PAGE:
[EDITORIALS]Our Generals Are Not Up to ParIt is a shock for us to hear that the heads of military, including the minister and vice minister of defense and the chairman of the Joint Chiefs of Staff continued to play golf after learning that North Korean vessels invaded our territorial waters near Cheju island recently. Although the Ministry of Defense and military officials say that there were no problems because they had already taken the necessary measures, we must ask whether that was the right attitude for commanders. We feel sorry that distrust of the military has deepened among the public with this revelation of a loose attitude in addition to criticism of its lukewarm response to the intrusion.
When the North Korean vessel invaded our waters on June 2, there was serious tension throughout the day in our country. It was 11:43 a.m. when the North Korean vessel Cheongjin 2 attempted to enter our territorial waters near Ulsan. From the communications between our military and the Cheongjin 2 reported by the press at that time, the North Koreans already had plans to invade our waters. The Northern ship's crew said that "passing through the waters was already talked about in the June 15 Joint Declaration" and that "it is a sea route opened up by Chairman Kim Jong-il." It seemed like the North was giving notice in a forceful voice about the transit. After some quarreling with the intruder, another North Korean ship, the Ryeongunbong was spotted at 12:35 a.m. It invaded our waters and sailed through the Cheju Strait. It is definitely an emergency when two ships intrude into our waters. Under such circumstances, military commanders are automatically called to their command posts and they should respond to the situation, maintaining a close watch on the situation. The commanders misjudged the situation if they insist that "it was not that serious when we first started playing golf."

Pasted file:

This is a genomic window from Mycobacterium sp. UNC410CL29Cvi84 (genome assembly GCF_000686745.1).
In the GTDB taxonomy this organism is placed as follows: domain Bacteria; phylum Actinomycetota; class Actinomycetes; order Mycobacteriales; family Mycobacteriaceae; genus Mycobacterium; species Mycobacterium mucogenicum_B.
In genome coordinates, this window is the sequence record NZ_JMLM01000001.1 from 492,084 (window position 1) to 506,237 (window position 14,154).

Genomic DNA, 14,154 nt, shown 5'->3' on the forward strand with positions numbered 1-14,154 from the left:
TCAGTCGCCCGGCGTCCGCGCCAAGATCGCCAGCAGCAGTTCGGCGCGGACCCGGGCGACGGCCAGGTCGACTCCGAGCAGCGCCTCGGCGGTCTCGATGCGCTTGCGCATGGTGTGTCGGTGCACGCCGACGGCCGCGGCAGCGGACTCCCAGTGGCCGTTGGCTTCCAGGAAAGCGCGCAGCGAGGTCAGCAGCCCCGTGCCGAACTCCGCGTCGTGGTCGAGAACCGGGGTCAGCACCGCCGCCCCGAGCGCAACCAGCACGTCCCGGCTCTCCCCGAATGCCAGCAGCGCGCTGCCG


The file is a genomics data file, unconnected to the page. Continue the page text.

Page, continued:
Our navy reportedly recognized the seriousness of the situation about 7:10 p.m. when another vessel Baekmagang was detected off the south coast. Only after being told of the incident while he was having dinner after golf did Cho Yong-gil, chairman of the Joint Chiefs of Staff, reportedly ordered an emergency council meeting and return to his home. Many people say that it was irresponsible for Mr. Cho to head to his home when he should have gone to the situation room to direct our response. Regarding the criticism, the Joint Chief of Staff said that the chairman's residence is equipped with communications facilities through which he could issue orders. Many military officials, however, say that the chairman should have commanded his troops from the situation room because it was the first time that North Korean vessels invaded our territorial waters and the incidents occurred consecutively. Not even a small mistake or misjudgment is allowed when it comes to national security. The golf incident should be an opportunity for the military to examine their faults and arm themselves anew.